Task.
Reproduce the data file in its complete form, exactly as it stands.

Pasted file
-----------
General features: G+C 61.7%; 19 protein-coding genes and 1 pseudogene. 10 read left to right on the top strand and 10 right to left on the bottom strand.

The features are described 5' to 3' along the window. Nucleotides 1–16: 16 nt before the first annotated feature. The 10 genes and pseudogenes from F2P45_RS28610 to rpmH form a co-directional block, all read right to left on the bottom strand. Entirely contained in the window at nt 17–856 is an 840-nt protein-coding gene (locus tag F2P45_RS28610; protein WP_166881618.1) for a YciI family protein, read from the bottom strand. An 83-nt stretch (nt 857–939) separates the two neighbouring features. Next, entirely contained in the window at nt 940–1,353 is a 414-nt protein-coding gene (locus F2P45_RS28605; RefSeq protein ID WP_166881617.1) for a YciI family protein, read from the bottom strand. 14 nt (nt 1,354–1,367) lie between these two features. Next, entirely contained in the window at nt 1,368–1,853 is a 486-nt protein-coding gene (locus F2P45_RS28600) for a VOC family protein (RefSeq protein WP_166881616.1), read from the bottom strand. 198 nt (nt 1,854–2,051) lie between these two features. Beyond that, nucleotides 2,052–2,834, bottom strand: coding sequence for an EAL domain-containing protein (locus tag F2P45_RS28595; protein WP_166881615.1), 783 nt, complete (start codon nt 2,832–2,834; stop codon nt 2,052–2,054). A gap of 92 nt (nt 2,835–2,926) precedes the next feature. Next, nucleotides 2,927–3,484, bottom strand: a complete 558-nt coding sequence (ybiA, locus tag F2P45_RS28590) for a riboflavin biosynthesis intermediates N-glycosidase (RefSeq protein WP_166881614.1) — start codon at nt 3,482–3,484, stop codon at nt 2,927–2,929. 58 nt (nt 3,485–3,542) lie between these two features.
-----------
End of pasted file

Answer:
General features: G+C 61.7%; 19 protein-coding genes and 1 pseudogene. 10 read left to right on the top strand and 10 right to left on the bottom strand.

The features are described 5' to 3' along the window. Nucleotides 1–16: 16 nt before the first annotated feature. The 10 genes and pseudogenes from F2P45_RS28610 to rpmH form a co-directional block, all read right to left on the bottom strand. Entirely contained in the window at nt 17–856 is an 840-nt protein-coding gene (locus tag F2P45_RS28610; protein WP_166881618.1) for a YciI family protein, read from the bottom strand. An 83-nt stretch (nt 857–939) separates the two neighbouring features. Next, entirely contained in the window at nt 940–1,353 is a 414-nt protein-coding gene (locus F2P45_RS28605; RefSeq protein ID WP_166881617.1) for a YciI family protein, read from the bottom strand. 14 nt (nt 1,354–1,367) lie between these two features. Next, entirely contained in the window at nt 1,368–1,853 is a 486-nt protein-coding gene (locus F2P45_RS28600) for a VOC family protein (RefSeq protein WP_166881616.1), read from the bottom strand. 198 nt (nt 1,854–2,051) lie between these two features. Beyond that, nucleotides 2,052–2,834, bottom strand: coding sequence for an EAL domain-containing protein (locus tag F2P45_RS28595; protein WP_166881615.1), 783 nt, complete (start codon nt 2,832–2,834; stop codon nt 2,052–2,054). A gap of 92 nt (nt 2,835–2,926) precedes the next feature. Next, nucleotides 2,927–3,484, bottom strand: a complete 558-nt coding sequence (ybiA, locus tag F2P45_RS28590) for a riboflavin biosynthesis intermediates N-glycosidase (RefSeq protein WP_166881614.1) — start codon at nt 3,482–3,484, stop codon at nt 2,927–2,929. 58 nt (nt 3,485–3,542) lie between these two features.